>Configuring Your Data Model

Configuring Your Data Model

The following sections describe the configuration files that govern the internal management of data records. The system searches for the files in the directories specified by the profilePath setting in the zebra.cfg file.

The Abstract Syntax

The abstract syntax definition (also known as an Abstract Record Structure, or ARS) is the focal point of the record schema description. For a given schema, the ABS file may state any or all of the following:

Several of the entries above simply refer to other files, which describe the given objects.

The Configuration Files

This section describes the syntax and use of the various tables which are used by the retrieval module.

The number of different file types may appear daunting at first, but each type corresponds fairly clearly to a single aspect of the Z39.50 retrieval facilities. Further, the average database administrator, who is simply reusing an existing profile for which tables already exist, shouldn't have to worry too much about the contents of these tables.

Generally, the files are simple ASCII files, which can be maintained using any text editor. Blank lines, and lines beginning with a (#) are ignored. Any characters on a line followed by a (#) are also ignored. All other lines contain directives, which provide some setting or value to the system. Generally, settings are characterized by a single keyword, identifying the setting, followed by a number of parameters. Some settings are repeatable (r), while others may occur only once in a file. Some settings are optional (o), while others again are mandatory (m).

The Abstract Syntax (.abs) Files

The name of this file type is slightly misleading in Z39.50 terms, since, apart from the actual abstract syntax of the profile, it also includes most of the other definitions that go into a database profile.

When a record in the canonical, SGML-like format is read from a file or from the database, the first tag of the file should reference the profile that governs the layout of the record. If the first tag of the record is, say, <gils>, the system will look for the profile definition in the file gils.abs. Profile definitions are cached, so they only have to be read once during the lifespan of the current process.

When writing your own input filters, the record-begin command introduces the profile, and should always be called first thing when introducing a new record.

The file may contain the following directives:

name symbolic-name

(m) This provides a shorthand name or description for the profile. Mostly useful for diagnostic purposes.

reference OID-name

(m) The reference name of the OID for the profile. The reference names can be found in the util module of YAZ.

attset filename

(m) The attribute set that is used for indexing and searching records belonging to this profile.

tagset filename

(o) The tag set (if any) that describe that fields of the records.

varset filename

(o) The variant set used in the profile.

maptab filename

(o,r) This points to a conversion table that might be used if the client asks for the record in a different schema from the native one.

marc filename

(o) Points to a file containing parameters for representing the record contents in the ISO2709 syntax. Read the description of the MARC representation facility below.

esetname name filename

(o,r) Associates the given element set name with an element selection file. If an (@) is given in place of the filename, this corresponds to a null mapping for the given element set name.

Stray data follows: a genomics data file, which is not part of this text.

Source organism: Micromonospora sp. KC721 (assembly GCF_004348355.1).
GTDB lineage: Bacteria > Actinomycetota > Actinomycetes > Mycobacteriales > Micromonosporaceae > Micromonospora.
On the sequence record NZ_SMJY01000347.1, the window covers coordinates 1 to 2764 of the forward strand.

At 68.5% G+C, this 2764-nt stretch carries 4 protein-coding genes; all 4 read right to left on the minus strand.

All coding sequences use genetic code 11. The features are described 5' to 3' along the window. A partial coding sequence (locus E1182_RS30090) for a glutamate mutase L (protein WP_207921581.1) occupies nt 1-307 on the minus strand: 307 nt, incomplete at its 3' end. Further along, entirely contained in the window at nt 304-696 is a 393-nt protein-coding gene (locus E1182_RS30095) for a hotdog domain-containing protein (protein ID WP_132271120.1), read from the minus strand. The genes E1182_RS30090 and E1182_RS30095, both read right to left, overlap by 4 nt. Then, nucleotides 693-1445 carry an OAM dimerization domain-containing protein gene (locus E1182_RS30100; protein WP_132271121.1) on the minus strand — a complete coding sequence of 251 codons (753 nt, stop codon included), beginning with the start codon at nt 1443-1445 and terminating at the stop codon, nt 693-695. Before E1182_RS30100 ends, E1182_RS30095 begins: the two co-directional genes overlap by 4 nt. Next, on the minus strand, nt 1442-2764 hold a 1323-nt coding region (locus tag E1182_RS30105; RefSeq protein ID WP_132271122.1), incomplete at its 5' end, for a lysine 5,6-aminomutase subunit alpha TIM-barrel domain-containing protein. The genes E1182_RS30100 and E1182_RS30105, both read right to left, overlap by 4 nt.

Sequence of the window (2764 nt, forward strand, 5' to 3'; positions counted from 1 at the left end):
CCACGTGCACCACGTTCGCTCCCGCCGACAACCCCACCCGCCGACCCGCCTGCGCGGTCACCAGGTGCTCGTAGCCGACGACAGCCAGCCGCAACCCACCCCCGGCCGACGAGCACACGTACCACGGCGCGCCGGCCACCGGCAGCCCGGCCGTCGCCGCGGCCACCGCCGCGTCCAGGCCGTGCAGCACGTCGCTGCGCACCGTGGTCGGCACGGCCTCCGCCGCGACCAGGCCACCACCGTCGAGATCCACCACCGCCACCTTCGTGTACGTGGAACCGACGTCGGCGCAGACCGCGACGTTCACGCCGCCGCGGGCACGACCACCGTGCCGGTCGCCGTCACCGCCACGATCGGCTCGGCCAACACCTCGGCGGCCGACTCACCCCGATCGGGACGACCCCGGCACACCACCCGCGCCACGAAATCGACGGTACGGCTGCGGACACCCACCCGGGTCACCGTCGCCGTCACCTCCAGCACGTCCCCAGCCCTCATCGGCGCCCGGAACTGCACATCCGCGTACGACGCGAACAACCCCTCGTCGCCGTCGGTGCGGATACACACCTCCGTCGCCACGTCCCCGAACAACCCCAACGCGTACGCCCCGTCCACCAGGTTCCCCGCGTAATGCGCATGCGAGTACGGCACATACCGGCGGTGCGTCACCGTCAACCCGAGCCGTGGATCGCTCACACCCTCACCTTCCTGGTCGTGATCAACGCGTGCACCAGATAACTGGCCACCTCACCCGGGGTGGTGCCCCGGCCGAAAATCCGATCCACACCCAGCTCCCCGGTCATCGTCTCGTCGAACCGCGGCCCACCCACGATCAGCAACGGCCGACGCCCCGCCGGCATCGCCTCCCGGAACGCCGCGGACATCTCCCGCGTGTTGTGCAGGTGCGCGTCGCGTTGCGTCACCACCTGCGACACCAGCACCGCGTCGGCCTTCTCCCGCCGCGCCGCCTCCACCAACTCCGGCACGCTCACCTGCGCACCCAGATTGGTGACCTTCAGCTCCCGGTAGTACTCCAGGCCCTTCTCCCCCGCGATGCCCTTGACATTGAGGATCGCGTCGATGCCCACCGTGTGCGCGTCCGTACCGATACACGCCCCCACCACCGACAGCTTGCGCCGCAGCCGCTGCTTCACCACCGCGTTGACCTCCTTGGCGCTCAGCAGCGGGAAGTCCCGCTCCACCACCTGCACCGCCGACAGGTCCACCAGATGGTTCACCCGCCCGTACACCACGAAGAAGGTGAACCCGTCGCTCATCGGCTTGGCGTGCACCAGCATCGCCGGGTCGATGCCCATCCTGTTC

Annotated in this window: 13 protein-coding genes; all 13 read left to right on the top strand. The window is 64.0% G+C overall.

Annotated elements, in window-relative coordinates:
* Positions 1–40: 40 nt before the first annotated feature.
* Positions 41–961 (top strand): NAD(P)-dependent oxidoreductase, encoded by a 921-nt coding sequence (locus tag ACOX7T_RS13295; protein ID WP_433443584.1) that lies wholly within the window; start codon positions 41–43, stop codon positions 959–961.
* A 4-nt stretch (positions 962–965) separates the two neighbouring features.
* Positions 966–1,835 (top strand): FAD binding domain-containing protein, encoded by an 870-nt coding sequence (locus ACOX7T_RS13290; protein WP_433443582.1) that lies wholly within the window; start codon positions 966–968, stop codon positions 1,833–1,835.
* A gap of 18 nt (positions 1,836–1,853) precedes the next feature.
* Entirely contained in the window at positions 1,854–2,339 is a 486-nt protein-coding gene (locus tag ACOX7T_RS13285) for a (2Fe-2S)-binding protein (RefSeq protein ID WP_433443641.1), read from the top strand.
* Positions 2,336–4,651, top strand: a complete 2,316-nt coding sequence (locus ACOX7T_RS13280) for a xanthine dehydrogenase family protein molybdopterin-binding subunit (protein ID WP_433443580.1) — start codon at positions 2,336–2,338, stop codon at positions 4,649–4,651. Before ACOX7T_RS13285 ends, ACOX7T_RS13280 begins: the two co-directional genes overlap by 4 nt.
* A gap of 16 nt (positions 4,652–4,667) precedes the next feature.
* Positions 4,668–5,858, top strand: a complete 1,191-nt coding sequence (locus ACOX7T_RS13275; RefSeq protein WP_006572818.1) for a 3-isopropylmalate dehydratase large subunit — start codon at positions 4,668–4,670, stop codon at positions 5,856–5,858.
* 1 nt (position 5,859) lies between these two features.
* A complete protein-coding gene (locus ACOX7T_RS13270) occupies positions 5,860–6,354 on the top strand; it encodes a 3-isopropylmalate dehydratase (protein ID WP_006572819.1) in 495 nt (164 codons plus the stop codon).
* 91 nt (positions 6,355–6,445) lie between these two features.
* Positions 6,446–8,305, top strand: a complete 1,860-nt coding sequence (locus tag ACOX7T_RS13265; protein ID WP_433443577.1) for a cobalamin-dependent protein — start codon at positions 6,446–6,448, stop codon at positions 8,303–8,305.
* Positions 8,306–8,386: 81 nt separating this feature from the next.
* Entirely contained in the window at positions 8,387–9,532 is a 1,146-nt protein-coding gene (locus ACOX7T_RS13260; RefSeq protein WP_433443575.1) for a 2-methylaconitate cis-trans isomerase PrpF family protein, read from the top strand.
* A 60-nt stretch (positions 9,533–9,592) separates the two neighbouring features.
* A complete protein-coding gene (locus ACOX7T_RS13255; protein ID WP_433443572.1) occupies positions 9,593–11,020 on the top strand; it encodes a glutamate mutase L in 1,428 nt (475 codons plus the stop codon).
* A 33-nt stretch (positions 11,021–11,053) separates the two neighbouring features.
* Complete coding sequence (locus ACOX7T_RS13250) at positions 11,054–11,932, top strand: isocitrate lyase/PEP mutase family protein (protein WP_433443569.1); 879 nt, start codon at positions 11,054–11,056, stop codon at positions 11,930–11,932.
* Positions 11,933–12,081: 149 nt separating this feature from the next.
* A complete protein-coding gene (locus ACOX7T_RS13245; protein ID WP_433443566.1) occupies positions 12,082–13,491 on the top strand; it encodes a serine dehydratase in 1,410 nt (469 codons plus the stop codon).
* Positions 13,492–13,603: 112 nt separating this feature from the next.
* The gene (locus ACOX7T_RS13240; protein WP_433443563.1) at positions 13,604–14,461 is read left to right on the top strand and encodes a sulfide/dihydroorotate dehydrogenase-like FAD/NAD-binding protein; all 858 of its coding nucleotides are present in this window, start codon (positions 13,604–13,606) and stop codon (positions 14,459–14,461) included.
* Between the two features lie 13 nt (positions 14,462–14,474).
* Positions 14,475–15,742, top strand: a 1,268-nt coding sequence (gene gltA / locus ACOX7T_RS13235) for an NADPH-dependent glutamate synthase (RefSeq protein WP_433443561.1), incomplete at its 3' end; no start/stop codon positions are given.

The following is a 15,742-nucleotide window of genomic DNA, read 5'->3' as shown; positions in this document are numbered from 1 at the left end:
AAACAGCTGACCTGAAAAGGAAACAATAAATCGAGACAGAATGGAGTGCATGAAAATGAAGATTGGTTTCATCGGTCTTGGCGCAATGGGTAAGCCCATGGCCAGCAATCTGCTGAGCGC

any tags

(o) This directive specifies a list of attributes which should be appended to the attribute list given for each element. The effect is to make every single element in the abstract syntax searchable by way of the given attributes. This directive provides an efficient way of supporting free-text searching across all elements. However, it does increase the size of the index significantly. The attributes can be qualified with a structure, as in the elm directive below.

elm path name attributes

(o,r) Adds an element to the abstract record syntax of the schema. The path follows the syntax which is suggested by the Z39.50 document - that is, a sequence of tags separated by slashes (/). Each tag is given as a comma-separated pair of tag type and -value surrounded by parenthesis. The name is the name of the element, and the attributes specifies which attributes to use when indexing the element in a comma-separated list. A ! in place of the attribute name is equivalent to specifying an attribute name identical to the element name. A - in place of the attribute name specifies that no indexing is to take place for the given element. The attributes can be qualified with field types to specify which character set should govern the indexing procedure for that field. The same data element may be indexed into several different fields, using different character set definitions. See the the Section called Field Structure and Character Sets. The default field type is w for word.

xelm xpath attributes

Specifies indexing for record nodes given by xpath. Unlike directive elm, this directive allows you to index attribute contents. The xpath uses a syntax similar to XPath. The attributes have same syntax and meaning as directive elm, except that ! refers to the nodes selected by xpath.

encoding encodingname

This directive specifies character encoding for external records. For records such as XML that specifies encoding within the file via a header this directive is ignored. If neither this directive is given, nor an encoding is set within external records, ISO-8859-1 encoding is assumed.

xpath enable/disable

If this directive is followed by enable, then extra indexing is performed to allow for XPath-like queries. If this directive is not specified - equivalent to disable - no extra XPath-indexing is performed.